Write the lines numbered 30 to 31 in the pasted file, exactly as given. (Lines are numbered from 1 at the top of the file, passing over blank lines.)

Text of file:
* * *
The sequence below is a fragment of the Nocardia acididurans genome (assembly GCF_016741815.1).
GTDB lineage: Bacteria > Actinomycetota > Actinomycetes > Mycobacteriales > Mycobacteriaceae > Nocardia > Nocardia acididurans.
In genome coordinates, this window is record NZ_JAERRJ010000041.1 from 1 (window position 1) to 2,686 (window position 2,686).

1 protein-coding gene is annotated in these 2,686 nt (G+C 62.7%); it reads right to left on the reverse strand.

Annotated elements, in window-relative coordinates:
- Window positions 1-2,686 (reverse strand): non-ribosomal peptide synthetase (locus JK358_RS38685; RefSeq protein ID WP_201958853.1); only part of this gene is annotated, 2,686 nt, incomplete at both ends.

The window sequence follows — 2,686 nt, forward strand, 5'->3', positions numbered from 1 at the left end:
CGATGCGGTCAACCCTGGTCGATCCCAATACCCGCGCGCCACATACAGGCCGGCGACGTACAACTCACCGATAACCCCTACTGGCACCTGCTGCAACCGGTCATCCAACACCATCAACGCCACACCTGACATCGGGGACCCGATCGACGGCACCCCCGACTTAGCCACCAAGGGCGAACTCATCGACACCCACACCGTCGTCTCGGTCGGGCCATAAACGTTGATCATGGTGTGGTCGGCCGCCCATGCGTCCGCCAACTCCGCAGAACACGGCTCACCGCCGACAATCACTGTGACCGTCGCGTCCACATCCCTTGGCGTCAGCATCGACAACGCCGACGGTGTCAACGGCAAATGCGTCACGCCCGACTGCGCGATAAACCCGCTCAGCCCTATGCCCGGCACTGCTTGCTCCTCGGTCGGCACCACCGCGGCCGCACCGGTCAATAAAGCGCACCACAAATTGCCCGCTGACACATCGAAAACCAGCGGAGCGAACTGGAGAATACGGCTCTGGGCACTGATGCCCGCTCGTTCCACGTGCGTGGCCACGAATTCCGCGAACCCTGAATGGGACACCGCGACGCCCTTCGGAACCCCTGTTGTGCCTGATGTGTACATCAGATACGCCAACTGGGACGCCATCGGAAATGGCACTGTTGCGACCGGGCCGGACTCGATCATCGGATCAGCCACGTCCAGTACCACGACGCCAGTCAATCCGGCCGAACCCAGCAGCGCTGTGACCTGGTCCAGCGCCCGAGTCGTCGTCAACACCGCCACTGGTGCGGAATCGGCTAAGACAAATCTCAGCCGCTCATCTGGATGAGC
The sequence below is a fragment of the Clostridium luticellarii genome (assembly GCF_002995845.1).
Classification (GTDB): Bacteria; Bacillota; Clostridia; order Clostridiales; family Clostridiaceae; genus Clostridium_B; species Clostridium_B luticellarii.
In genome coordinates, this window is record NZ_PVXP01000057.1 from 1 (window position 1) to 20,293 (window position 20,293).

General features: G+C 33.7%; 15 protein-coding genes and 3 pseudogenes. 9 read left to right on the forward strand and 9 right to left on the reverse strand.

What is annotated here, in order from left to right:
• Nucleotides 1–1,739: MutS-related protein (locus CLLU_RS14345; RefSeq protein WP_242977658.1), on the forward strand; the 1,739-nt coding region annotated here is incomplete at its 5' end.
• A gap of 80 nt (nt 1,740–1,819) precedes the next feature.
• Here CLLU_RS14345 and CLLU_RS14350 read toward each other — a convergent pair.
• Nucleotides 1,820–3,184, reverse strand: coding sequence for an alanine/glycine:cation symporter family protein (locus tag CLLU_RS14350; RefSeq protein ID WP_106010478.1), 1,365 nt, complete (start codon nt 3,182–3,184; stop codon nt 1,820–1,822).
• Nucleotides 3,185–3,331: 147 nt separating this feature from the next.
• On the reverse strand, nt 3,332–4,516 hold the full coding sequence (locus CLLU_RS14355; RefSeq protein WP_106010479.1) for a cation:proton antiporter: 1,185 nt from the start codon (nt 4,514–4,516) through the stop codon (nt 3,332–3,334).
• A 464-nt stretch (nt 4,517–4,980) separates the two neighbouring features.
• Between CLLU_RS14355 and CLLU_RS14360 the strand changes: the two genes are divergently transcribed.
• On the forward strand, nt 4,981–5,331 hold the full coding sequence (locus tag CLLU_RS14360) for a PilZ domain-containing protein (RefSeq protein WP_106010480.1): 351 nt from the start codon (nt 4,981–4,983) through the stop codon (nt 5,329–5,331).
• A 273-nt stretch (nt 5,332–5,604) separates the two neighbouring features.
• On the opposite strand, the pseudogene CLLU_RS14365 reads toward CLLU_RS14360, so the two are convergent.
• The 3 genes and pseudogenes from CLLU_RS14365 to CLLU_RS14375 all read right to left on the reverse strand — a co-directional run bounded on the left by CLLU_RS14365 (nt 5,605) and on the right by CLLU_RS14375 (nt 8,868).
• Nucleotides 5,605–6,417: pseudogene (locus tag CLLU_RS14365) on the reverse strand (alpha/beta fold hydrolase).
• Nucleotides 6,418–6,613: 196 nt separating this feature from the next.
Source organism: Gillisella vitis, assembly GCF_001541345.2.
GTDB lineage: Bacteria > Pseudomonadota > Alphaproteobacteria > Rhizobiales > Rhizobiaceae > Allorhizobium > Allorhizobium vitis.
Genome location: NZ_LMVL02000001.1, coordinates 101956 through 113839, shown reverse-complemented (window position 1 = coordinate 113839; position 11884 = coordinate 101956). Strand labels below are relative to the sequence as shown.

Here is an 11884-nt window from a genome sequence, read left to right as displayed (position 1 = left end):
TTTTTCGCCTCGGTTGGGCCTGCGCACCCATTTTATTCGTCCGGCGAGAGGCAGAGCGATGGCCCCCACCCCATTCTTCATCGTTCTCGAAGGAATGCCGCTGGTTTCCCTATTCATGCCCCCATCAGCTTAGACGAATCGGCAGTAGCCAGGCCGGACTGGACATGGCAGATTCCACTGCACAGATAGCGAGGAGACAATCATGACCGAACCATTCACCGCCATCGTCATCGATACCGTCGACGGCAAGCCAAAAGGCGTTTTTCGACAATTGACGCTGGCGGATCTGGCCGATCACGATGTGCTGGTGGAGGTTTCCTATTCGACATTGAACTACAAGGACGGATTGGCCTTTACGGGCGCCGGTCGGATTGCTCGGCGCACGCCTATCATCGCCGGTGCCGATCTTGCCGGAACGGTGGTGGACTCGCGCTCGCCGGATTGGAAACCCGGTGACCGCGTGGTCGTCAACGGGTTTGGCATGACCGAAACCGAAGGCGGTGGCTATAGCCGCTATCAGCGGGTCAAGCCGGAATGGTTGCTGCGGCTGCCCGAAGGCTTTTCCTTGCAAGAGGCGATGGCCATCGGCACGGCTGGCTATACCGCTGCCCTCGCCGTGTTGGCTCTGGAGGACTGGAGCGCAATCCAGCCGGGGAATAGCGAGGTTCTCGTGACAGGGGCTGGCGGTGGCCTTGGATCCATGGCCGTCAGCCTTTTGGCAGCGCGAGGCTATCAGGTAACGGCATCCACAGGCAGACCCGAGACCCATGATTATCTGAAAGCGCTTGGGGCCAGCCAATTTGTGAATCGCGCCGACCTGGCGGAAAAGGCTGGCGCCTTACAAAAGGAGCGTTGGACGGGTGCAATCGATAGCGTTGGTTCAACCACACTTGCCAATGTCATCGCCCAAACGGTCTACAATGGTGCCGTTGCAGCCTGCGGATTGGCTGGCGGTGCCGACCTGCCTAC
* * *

Genome location: NZ_LMVL02000001.1, coordinates 101956 through 113839, shown reverse-complemented (window position 1 = coordinate 113839; position 11884 = coordinate 101956). Strand labels below are relative to the sequence as shown.

Here is an 11884-nt window from a genome sequence, read left to right as displayed (position 1 = left end):